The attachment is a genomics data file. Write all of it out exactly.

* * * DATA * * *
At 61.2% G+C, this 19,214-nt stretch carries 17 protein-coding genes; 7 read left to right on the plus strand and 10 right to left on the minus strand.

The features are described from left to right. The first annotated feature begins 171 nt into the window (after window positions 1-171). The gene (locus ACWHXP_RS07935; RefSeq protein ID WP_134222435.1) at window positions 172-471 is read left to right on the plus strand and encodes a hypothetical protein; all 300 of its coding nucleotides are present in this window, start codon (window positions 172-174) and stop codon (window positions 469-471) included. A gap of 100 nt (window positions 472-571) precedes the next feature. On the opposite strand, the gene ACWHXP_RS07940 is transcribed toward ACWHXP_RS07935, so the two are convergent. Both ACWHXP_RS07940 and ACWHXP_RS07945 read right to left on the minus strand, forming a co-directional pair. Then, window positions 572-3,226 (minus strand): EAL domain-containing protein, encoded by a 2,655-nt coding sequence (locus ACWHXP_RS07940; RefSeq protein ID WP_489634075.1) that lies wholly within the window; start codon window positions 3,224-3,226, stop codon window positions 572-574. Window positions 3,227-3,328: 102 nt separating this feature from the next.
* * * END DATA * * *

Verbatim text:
At 61.2% G+C, this 19,214-nt stretch carries 17 protein-coding genes; 7 read left to right on the plus strand and 10 right to left on the minus strand.

The features are described from left to right. The first annotated feature begins 171 nt into the window (after window positions 1-171). The gene (locus ACWHXP_RS07935; RefSeq protein ID WP_134222435.1) at window positions 172-471 is read left to right on the plus strand and encodes a hypothetical protein; all 300 of its coding nucleotides are present in this window, start codon (window positions 172-174) and stop codon (window positions 469-471) included. A gap of 100 nt (window positions 472-571) precedes the next feature. On the opposite strand, the gene ACWHXP_RS07940 is transcribed toward ACWHXP_RS07935, so the two are convergent. Both ACWHXP_RS07940 and ACWHXP_RS07945 read right to left on the minus strand, forming a co-directional pair. Then, window positions 572-3,226 (minus strand): EAL domain-containing protein, encoded by a 2,655-nt coding sequence (locus ACWHXP_RS07940; RefSeq protein ID WP_489634075.1) that lies wholly within the window; start codon window positions 3,224-3,226, stop codon window positions 572-574. Window positions 3,227-3,328: 102 nt separating this feature from the next.